NIH's National Institute of Allergy and Infectious Diseases has its eye on Altravax, awarding the company $1.2 million to advance a dengue vaccine and hepatitis B therapeutic. This comes after the institute gave the biotech $3.45 million in December for research on HIV-1 vaccines that induce antibody protection.
Altravax plans to use its MolecularBreeding directed evolution technology to create a vaccine that protects against all strains of the dengue virus. The singular molecular vaccine builds from candidates that completed preclinical evaluations. Should Altravax succeed in developing a vaccine, it enters a valuable market: As many as 100 million people are infected with dengue a year, mostly in the tropics and subtropics.
No dengue vaccine exists, though that's not for lack of trying. Sanofi's ($SNY) dengue vaccine flopped in a Phase IIb trial in Thailand last year. The vaccine had only about 30% overall efficacy against dengue fever type 2, far short of the more than 70% efficacy the company banked on.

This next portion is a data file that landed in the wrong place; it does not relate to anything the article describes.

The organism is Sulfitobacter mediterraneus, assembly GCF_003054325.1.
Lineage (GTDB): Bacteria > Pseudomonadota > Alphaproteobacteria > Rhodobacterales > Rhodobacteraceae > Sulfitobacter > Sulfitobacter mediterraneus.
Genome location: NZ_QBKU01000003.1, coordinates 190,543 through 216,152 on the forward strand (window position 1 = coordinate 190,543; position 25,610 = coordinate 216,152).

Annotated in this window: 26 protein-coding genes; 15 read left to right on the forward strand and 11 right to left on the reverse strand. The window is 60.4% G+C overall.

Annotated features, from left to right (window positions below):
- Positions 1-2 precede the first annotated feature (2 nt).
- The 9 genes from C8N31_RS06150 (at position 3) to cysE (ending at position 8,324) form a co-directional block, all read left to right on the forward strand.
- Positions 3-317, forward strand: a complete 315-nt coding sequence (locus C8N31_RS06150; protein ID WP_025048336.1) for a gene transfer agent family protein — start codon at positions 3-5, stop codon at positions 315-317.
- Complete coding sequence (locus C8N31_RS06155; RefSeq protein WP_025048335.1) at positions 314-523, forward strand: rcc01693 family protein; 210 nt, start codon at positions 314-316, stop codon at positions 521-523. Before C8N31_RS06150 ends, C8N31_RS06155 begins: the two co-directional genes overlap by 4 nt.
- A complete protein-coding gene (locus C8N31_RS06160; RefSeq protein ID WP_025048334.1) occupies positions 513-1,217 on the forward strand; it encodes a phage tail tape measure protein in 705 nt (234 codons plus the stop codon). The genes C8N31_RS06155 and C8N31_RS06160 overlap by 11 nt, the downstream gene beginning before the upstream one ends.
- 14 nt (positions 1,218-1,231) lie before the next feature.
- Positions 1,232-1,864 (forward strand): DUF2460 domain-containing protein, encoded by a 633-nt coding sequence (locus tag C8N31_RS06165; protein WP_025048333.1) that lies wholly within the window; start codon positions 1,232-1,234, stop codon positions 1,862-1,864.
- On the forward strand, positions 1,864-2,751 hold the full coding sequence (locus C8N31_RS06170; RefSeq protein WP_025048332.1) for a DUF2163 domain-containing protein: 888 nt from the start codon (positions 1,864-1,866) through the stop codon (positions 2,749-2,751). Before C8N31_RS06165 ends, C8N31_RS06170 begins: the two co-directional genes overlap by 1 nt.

A hepatitis B therapeutic shows solid market potential, too. Chronic hepatitis B infections in the United States alone may be as high as 2.2 million. A vaccine could offer a long-term solution in lieu of sustained use of existing medications.
"The award of these two Small Business Innovation Research grants validates the importance of our efforts," said Dr. Robert Whalen, chief scientific officer at Altravax. "We are very grateful for the NIH's support of our research and development of these two important problems in infectious diseases."
Altravax acquired the MolecularBreeding technology and therapeutic hepatitis B vaccine platform from Maxygen ($MAXY) in January 2010. Rights to the dengue vaccine program came later, in April 2011.
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